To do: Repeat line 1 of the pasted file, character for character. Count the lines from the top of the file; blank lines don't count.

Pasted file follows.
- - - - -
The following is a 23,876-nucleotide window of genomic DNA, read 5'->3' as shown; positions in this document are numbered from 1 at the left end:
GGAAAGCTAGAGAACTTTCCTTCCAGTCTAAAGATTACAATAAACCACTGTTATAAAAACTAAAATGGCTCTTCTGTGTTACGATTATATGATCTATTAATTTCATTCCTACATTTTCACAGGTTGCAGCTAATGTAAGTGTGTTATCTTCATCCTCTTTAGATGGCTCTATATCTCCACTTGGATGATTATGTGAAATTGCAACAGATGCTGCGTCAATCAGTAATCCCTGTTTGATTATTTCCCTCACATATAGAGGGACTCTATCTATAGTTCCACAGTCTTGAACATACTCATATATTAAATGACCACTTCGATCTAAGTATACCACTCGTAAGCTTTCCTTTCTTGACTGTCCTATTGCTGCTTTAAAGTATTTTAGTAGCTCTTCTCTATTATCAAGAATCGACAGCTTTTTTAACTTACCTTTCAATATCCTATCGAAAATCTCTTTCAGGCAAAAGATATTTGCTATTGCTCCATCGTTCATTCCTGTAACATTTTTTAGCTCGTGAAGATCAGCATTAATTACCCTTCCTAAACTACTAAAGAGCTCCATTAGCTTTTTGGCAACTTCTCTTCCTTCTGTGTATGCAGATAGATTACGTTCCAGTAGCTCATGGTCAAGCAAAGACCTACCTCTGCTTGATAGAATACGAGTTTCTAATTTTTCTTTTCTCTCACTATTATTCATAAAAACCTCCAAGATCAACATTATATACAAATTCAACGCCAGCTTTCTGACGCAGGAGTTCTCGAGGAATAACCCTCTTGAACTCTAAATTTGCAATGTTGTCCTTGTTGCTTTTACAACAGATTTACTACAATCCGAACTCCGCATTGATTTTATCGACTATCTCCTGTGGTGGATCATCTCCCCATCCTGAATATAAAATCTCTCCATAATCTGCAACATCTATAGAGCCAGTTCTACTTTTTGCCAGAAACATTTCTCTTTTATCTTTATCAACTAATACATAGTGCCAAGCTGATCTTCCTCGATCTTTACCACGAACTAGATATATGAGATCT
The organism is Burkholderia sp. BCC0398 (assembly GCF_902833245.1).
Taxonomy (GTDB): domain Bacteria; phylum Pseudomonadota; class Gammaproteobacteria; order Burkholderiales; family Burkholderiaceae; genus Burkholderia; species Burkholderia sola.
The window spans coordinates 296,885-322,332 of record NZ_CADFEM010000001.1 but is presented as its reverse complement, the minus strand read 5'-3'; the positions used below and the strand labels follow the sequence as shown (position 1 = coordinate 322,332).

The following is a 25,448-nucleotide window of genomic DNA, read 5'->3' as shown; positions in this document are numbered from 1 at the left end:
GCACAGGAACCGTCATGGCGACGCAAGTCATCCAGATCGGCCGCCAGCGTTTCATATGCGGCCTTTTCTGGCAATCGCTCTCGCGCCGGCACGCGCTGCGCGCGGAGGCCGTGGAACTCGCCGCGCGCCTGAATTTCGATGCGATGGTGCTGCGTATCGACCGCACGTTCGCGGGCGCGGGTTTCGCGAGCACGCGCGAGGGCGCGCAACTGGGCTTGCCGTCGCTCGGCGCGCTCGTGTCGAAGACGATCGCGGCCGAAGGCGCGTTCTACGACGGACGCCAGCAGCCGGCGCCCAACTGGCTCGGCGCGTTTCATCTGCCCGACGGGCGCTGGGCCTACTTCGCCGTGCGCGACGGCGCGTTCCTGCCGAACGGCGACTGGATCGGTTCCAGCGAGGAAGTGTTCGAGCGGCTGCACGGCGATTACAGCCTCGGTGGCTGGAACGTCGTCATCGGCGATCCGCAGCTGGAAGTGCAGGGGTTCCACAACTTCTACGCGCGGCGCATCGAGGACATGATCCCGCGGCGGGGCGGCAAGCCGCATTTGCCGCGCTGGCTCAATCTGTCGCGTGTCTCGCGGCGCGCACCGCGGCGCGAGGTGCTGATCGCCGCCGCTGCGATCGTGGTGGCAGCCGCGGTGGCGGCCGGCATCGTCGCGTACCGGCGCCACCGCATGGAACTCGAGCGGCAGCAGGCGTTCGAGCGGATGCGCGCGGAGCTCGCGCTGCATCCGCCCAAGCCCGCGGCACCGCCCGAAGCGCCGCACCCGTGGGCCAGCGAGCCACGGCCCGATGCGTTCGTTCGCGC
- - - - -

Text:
The following is a 23,876-nucleotide window of genomic DNA, read 5'->3' as shown; positions in this document are numbered from 1 at the left end: